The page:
It felt like a homecoming when I returned to The National Hospital last year, and began a shift as a newly-qualified nurse. I’d imagined this moment for a few years – and it all started when I was lying in a bed in the very same hospital recovering after brain surgery in 2010.
I suffered my first seizure when I was just 7 years old and they continued throughout my school years. Just before having a seizure, I’d experience what is known as an aura of fear, which was an awful feeling.
Although a paediatric neurologist was reluctant to diagnose me with epilepsy, I began to try different antiepileptic medications from the age of 7, but nothing stopped the seizures.
At the age of 14 I went to see an adult neurologist who told me I had epilepsy and sent me for an MRI scan which revealed a brain tumour. It was very scary news to hear, but with the support of my family, friends and my faith, I got through it.
In 2005, I had my first operation at Alder Hey Children’s Hospital to remove the brain tumour and I remember looking at the kind nurses who were looking after me and thinking, ‘I can’t wait to do your job!’ Despite this operation, I continued to have seizures, so I went back to Alder Hey the following year to have more of my right temporal lobe and gliosis removed. But the seizures continued after this operation as well.
Despite this, it never held me back and after I finished my A-levels, I went on to enrol at Queen’s University in my home town of Belfast. Unfortunately, I had to cut my studies short and I was told that I could never be a nurse because I still suffered from regular seizures. Needless to say, I was totally devastated but I was determined to achieve my dream and become a nurse.
I was referred to neurologist Professor John Duncan at The National Hospital, who sent me for another MRI scan which showed that there were parts of my right temporal lobe remaining which looked abnormal. So I was referred to neurosurgeon Andrew McEvoy who offered me a maximal right temporal lobe resection.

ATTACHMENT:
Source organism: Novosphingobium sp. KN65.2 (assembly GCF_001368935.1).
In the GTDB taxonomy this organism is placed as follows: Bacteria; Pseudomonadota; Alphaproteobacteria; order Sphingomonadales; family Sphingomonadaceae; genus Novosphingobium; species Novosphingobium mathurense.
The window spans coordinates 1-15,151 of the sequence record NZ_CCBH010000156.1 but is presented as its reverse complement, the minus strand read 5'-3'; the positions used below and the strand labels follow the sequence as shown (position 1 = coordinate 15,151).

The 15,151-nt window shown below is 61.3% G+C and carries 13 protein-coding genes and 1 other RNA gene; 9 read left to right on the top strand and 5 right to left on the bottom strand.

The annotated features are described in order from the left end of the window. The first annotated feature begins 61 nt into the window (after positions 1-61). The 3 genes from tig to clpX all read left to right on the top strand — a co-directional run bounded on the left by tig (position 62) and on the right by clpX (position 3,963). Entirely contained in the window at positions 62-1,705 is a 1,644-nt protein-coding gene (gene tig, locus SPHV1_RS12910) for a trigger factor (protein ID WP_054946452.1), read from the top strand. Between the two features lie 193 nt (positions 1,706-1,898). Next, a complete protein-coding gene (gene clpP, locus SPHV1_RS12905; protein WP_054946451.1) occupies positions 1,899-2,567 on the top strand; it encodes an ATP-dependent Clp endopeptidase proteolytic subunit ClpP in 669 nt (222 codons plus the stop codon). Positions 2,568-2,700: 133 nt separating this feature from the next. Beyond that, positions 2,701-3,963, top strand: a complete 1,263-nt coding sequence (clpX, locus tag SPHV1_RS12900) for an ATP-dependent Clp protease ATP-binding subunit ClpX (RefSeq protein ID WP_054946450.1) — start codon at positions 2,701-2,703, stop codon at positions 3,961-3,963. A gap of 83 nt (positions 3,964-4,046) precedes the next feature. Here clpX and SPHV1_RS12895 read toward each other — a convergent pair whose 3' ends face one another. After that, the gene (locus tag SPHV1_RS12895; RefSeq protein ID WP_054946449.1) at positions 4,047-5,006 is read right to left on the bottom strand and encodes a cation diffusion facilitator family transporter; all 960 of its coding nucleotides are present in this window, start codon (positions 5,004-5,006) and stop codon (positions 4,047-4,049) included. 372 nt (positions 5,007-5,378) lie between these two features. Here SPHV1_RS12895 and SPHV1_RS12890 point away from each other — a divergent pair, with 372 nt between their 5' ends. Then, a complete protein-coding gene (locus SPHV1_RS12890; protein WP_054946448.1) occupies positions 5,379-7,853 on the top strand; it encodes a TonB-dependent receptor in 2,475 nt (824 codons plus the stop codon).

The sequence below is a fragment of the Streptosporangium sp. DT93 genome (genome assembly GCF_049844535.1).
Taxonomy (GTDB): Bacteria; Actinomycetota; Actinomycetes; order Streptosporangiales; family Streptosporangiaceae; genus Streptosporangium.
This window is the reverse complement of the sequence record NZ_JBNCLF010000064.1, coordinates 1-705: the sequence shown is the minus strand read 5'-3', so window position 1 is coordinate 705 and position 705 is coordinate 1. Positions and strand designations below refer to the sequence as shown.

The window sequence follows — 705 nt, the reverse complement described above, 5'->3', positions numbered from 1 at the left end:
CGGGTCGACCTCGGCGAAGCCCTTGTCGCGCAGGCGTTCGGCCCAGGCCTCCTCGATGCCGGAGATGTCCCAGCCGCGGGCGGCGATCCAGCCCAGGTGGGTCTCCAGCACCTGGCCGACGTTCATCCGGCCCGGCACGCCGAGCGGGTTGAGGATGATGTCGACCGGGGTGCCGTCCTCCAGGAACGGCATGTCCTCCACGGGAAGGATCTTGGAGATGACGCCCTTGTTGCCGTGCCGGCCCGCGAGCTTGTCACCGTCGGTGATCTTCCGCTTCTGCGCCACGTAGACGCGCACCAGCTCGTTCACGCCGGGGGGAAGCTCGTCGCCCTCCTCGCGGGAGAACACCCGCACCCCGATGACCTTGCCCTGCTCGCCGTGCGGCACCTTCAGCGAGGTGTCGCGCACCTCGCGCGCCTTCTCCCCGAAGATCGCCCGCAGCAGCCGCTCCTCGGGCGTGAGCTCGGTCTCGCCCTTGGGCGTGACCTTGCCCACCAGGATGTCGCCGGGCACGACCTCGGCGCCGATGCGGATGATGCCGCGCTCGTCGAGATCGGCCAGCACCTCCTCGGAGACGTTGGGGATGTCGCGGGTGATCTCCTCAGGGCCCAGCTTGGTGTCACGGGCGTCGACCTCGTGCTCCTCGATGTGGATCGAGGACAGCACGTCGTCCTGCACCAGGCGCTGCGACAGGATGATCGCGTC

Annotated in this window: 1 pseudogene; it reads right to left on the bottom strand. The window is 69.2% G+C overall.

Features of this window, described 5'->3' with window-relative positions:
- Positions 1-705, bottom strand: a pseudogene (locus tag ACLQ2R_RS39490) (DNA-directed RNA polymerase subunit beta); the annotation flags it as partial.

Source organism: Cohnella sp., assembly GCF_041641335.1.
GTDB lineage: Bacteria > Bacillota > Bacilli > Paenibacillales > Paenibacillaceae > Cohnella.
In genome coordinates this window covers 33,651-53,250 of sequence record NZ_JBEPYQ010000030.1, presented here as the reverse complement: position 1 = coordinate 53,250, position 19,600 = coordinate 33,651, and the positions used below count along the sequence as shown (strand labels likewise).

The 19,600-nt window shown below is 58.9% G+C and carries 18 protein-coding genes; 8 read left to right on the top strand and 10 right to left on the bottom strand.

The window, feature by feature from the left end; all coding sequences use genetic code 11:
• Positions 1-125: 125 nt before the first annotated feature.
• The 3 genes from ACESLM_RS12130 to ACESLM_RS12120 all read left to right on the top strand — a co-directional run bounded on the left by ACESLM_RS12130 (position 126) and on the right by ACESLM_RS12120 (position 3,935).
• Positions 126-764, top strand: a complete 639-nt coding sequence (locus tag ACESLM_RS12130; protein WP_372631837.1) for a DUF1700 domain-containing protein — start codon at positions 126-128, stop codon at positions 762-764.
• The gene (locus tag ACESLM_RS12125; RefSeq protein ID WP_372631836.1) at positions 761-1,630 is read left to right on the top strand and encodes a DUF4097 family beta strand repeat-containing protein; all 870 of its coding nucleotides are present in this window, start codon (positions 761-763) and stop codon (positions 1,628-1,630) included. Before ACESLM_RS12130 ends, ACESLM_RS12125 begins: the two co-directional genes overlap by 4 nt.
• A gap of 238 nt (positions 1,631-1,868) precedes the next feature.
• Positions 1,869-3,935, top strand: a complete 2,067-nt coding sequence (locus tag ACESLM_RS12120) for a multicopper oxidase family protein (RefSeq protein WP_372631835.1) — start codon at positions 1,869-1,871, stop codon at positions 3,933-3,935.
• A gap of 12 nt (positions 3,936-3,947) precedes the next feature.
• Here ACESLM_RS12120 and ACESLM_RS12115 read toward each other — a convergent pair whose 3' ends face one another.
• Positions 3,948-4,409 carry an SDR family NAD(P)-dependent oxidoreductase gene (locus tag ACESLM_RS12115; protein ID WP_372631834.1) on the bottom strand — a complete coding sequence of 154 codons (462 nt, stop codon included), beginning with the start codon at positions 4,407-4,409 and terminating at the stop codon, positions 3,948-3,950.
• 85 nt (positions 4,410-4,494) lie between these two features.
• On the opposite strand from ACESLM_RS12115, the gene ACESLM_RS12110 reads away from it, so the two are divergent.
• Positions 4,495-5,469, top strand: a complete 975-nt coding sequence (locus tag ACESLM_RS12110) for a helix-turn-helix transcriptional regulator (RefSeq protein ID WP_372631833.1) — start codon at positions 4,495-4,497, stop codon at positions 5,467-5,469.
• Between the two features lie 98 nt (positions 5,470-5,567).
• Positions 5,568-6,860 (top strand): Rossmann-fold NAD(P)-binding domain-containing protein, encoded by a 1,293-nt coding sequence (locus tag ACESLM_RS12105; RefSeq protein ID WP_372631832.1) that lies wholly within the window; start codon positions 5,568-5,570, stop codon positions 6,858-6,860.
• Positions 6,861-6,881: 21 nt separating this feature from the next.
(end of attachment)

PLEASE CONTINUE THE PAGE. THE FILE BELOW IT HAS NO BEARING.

The surgeon successfully removed all the abnormalities including a tumour he found known as a Dysembryoplastic Neuroepithelial Tumour (DNET), and after a recovery period, I was overjoyed to find my seizures stopped. I was able to enrol back on my nursing course, and graduated with a first-class honours degree last year. Being a patient in The National Hospital, I participated in research studies so I had lots of functional tests and scans, pre-op and post-op which showed that I had no cognitive decline as a result of my surgery.
Now I’m a nurse on Nuffield Ward and I am so happy to be able to help others. I can say quite truthfully to patients, ‘I know what you’re going through!’
During my first week at The National Hospital, I was in the canteen queue and Andrew McEvoy happened to be standing behind me. I introduced myself and told him my story, and explained that it had all turned out well! He was very pleased to hear my story. I now work alongside him daily as I care for his patients. There’s no denying I’ve had a rocky road getting to this point, but I do feel incredibly fortunate to have overcome a series of brain tumours to fulfil my childhood dream.
Jenny Marshall, nurse, The National Hospital